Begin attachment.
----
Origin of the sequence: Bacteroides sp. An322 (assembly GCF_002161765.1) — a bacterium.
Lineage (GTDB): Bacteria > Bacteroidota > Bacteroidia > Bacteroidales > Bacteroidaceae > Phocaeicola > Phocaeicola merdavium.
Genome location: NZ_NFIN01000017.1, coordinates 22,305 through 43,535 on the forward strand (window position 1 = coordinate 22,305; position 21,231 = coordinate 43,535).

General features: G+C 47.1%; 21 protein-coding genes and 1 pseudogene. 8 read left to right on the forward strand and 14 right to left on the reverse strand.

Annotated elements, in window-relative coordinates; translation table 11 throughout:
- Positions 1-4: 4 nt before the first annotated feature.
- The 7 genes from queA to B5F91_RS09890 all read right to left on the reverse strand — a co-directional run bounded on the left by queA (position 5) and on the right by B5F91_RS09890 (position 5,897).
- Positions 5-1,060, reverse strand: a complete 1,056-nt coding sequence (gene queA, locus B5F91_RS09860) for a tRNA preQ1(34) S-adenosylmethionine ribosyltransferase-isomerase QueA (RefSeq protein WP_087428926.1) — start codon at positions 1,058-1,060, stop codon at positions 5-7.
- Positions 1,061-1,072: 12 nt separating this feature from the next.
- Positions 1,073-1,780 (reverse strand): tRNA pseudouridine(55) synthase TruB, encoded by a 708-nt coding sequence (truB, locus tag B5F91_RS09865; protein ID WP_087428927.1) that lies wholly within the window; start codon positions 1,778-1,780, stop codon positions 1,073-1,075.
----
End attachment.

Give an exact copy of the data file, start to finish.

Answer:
Origin of the sequence: Bacteroides sp. An322 (assembly GCF_002161765.1) — a bacterium.
Lineage (GTDB): Bacteria > Bacteroidota > Bacteroidia > Bacteroidales > Bacteroidaceae > Phocaeicola > Phocaeicola merdavium.
Genome location: NZ_NFIN01000017.1, coordinates 22,305 through 43,535 on the forward strand (window position 1 = coordinate 22,305; position 21,231 = coordinate 43,535).

General features: G+C 47.1%; 21 protein-coding genes and 1 pseudogene. 8 read left to right on the forward strand and 14 right to left on the reverse strand.

Annotated elements, in window-relative coordinates; translation table 11 throughout:
- Positions 1-4: 4 nt before the first annotated feature.
- The 7 genes from queA to B5F91_RS09890 all read right to left on the reverse strand — a co-directional run bounded on the left by queA (position 5) and on the right by B5F91_RS09890 (position 5,897).
- Positions 5-1,060, reverse strand: a complete 1,056-nt coding sequence (gene queA, locus B5F91_RS09860) for a tRNA preQ1(34) S-adenosylmethionine ribosyltransferase-isomerase QueA (RefSeq protein WP_087428926.1) — start codon at positions 1,058-1,060, stop codon at positions 5-7.
- Positions 1,061-1,072: 12 nt separating this feature from the next.
- Positions 1,073-1,780 (reverse strand): tRNA pseudouridine(55) synthase TruB, encoded by a 708-nt coding sequence (truB, locus tag B5F91_RS09865; protein ID WP_087428927.1) that lies wholly within the window; start codon positions 1,778-1,780, stop codon positions 1,073-1,075.